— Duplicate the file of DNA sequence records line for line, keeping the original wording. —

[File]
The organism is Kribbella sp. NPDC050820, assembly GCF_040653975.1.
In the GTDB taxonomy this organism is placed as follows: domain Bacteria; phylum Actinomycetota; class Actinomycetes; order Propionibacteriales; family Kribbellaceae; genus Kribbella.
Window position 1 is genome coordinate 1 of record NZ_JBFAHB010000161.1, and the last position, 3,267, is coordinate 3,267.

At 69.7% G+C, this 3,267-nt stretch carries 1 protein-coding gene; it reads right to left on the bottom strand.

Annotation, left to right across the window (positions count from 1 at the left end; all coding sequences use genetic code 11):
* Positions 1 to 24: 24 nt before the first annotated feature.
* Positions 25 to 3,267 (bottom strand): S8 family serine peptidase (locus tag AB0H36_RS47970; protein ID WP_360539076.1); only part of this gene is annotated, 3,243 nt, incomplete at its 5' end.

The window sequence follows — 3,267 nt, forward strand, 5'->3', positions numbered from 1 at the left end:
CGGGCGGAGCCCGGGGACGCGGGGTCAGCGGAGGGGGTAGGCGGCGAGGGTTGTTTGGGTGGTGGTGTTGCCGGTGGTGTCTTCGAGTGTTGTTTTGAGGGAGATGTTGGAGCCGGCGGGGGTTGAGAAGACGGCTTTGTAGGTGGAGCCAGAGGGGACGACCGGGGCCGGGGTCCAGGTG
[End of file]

The organism is Kribbella sp. NPDC050820, assembly GCF_040653975.1.
In the GTDB taxonomy this organism is placed as follows: domain Bacteria; phylum Actinomycetota; class Actinomycetes; order Propionibacteriales; family Kribbellaceae; genus Kribbella.
Window position 1 is genome coordinate 1 of record NZ_JBFAHB010000161.1, and the last position, 3,267, is coordinate 3,267.

At 69.7% G+C, this 3,267-nt stretch carries 1 protein-coding gene; it reads right to left on the bottom strand.

Annotation, left to right across the window (positions count from 1 at the left end; all coding sequences use genetic code 11):
* Positions 1 to 24: 24 nt before the first annotated feature.
* Positions 25 to 3,267 (bottom strand): S8 family serine peptidase (locus tag AB0H36_RS47970; protein ID WP_360539076.1); only part of this gene is annotated, 3,243 nt, incomplete at its 5' end.

The window sequence follows — 3,267 nt, forward strand, 5'->3', positions numbered from 1 at the left end:
CGGGCGGAGCCCGGGGACGCGGGGTCAGCGGAGGGGGTAGGCGGCGAGGGTTGTTTGGGTGGTGGTGTTGCCGGTGGTGTCTTCGAGTGTTGTTTTGAGGGAGATGTTGGAGCCGGCGGGGGTTGAGAAGACGGCTTTGTAGGTGGAGCCAGAGGGGACGACCGGGGCCGGGGTCCAGGTG